o There is reference to a minimum temperature of 35 degrees Fahrenheit in the stables, but there is not even a word mentioned about the allowable maximum temperature in the hot weather months. Horses can overly heat easily and need oversight to protect them from doing so. This proposal has a very large and inexcusable gaping hole.      

             o The proposed stall sizes of 8X8 or 7X10 are inadequate for large horses and draft horses. Why stop short from the larger accepted 12X12 stall size for these hard working “icons” of New York City? The only reason to stop short is to pack more horses in the warehouses which is an industry need and does not protect the horses and NYC residents.     

   2. Working Conditions - (Chapter  4.05)

          * Why is wind chill and humidity not considered as a weather factor?  This is gross negligence and ignores any concern for the horse’s health and well-being.    

          o Who will enforce the use of blankets in the winter?  Most of the horses now can be seen standing in pelting cold rain with no rain blanket.  Horses stand in the recent frigid and gusting winds with no blanket. What will change to ensure enforcement?  Which month is the official start of winter and which month is the last month?     

          o Who will enforce fifteen (15) minutes break for every two (2) pulling hours?  This reeks of window dressing to look like you are improving the horse’s lives when no enforcement can be consistently implemented.    

   3. Horse Care (Chapter  4.04)

          * Is DOH going to err on the side of safety for these hard working horses and accept the Advisory Board’s recommendation of two (2) Veterinary visits a year or maintain a maximum of one (1) visit per year?  Preventive care only helps the horses and public.  An upstanding carriage industry would want preventive support of a licensed equine veterinary doctor’s care.    

          o How will the Health Certificate that indicates the number of hours an individual horse can work per day be enforced?  Who is monitoring the horses that need to work fewer hours? The owners and drivers have an interest in working each horse to the maximum. This regulation is window dressing.     

   4. Furloughs – (Chapter  4.03)

          * Who came up with a minimum of 5 weeks of furlough? What about the other 47 weeks a year with no turn out? It makes a mockery of this species need for daily turnout. Turnout is not pulling the carriage full of tourists in NYC.  This is work, not exercise.  All living creatures need some time to move freely!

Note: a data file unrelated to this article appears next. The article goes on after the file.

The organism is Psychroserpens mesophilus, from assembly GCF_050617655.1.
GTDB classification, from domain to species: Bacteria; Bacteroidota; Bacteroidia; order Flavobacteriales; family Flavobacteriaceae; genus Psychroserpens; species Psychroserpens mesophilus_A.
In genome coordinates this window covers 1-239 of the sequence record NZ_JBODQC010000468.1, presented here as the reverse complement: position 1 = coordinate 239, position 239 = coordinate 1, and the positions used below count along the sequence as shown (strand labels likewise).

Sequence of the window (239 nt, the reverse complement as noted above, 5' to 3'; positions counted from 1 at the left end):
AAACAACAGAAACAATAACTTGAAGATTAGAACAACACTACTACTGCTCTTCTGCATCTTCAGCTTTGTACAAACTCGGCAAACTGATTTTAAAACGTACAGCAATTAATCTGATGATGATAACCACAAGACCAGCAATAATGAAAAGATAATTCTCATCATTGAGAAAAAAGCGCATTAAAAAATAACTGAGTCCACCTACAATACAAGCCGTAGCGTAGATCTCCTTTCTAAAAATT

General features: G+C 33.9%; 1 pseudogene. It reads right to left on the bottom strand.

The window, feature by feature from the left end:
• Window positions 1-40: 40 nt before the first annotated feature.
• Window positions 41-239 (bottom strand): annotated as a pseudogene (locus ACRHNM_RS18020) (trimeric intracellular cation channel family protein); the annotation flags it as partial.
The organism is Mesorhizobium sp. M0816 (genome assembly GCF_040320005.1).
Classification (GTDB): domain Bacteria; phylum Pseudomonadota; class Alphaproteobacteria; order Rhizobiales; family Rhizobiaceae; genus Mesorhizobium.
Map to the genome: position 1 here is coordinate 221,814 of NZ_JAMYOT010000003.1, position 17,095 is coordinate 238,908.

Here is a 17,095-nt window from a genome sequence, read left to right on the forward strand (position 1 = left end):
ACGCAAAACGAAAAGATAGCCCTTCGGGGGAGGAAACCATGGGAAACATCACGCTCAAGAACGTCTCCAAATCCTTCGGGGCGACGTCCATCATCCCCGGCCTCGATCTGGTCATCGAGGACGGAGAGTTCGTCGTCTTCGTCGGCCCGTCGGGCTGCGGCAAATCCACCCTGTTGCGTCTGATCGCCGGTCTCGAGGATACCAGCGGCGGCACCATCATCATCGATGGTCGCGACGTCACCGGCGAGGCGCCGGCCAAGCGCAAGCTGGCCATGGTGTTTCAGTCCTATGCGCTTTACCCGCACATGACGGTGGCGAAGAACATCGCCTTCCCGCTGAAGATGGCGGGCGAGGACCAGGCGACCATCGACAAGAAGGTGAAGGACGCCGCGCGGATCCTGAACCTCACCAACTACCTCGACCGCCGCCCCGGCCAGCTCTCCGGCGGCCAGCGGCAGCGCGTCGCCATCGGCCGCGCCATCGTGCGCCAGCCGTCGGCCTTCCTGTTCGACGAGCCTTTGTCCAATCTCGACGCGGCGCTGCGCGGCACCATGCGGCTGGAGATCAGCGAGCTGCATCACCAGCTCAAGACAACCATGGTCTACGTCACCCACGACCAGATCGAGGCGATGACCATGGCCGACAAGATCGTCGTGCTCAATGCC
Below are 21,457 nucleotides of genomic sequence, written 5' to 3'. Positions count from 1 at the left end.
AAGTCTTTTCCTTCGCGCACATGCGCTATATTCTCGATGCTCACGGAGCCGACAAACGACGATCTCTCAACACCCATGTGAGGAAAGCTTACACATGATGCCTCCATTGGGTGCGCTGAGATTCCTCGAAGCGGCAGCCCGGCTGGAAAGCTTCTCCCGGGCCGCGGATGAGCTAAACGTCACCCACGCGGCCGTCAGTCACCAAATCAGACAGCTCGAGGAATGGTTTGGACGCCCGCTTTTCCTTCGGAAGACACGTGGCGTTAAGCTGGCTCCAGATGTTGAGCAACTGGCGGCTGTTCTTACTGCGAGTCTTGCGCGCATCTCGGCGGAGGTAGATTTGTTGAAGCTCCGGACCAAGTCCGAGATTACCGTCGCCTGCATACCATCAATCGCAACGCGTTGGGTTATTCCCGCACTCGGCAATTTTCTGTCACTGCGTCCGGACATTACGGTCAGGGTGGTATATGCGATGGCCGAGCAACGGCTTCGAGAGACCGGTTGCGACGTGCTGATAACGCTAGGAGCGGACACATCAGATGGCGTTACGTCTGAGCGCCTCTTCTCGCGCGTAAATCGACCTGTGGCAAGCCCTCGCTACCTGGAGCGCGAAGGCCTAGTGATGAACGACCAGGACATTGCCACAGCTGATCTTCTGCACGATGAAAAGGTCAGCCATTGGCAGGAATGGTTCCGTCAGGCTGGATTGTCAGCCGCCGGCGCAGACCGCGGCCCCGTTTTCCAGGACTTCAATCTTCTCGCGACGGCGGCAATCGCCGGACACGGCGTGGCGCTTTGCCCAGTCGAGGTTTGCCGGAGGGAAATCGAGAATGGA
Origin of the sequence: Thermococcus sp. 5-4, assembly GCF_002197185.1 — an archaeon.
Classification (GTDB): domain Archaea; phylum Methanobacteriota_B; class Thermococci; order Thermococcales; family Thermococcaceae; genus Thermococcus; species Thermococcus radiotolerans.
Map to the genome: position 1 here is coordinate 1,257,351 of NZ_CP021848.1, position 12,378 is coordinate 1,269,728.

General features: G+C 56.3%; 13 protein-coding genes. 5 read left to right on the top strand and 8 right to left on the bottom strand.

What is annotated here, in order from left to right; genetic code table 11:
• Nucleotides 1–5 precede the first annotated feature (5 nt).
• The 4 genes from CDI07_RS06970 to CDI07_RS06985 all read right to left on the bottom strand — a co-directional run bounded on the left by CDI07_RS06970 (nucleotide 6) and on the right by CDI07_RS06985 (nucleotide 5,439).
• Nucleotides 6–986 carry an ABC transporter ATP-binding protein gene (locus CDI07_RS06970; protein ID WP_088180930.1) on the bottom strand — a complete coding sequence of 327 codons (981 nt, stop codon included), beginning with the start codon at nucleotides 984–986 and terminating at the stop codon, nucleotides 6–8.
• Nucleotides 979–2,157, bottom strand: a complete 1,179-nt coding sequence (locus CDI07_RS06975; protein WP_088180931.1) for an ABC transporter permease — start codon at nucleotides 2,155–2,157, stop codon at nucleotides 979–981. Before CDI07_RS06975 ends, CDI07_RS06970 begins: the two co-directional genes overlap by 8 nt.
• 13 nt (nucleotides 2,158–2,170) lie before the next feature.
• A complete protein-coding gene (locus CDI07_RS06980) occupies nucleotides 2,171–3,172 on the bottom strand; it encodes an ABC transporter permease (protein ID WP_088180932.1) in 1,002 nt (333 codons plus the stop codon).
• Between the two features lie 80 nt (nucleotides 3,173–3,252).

o Where are the horses going to for this so called furlough and to what conditions?  What are the furlough records supposed to contain? If a horse working in NYC cannot have its basic needs accommodated with NYC third party oversight, the environment is not suitable.    

   5. Work and Rest Periods (Chapter  4.05)

          * Why are you allowing horses to work for 10 hours vs. 9 hours and why until 3 am?  Who enforces the industry at that time of night?  The police do not know the laws and tell concerned citizens to call the ASPCA which is overloaded and ill equipped to monitor the industry.      

   6. Identification Number (Chapter  4.02)

          * Why would you remove the hoof branding?  Is it not better to be able to have an external, permanent means for identifying each horse? A microchip is internal and a license tag is not permanent.  This is an odd proposal. The reasons for wanting to know which horse is which is essential for the most basic of oversight and protection.     

   7. Training Program for drivers of horse drawn cabs; fees (Chapter 4-07)

          * Why are only “new persons registering for the driver training course” asked to get a license? What about the current drivers? Is it ok that they not pass the driver’s test and continue operating a carriage on our streets? Does a person need to die for safety to be considered seriously?     

Any amendments without enforcement are a waste of time and in the end ignores the very essential fact that no one can make modern day NYC hospitable to 18th century horse drawn carriages. 

It is time to for NYC to start a new humane, safe and green tradition!

Coalition To Ban
Horse-Drawn Carriages

A Committee of the Coalition For New York City Animals, Inc.

The Coalition for
NYC Animals, Inc.

P.O. Box 20247
Park West Station
New York, NY 10025


To honor
Bobby II Freedom
previously known as Billy
ID# 2873 rescued by the Coalition to Ban Horse-Drawn Carriages and Equine Advocates on June 25, 2010 from the New Holland auctions.

In memory of
Lilly Rose O'Reilly
previously known
as Dada ID# 2711
R.I.P.August, 2007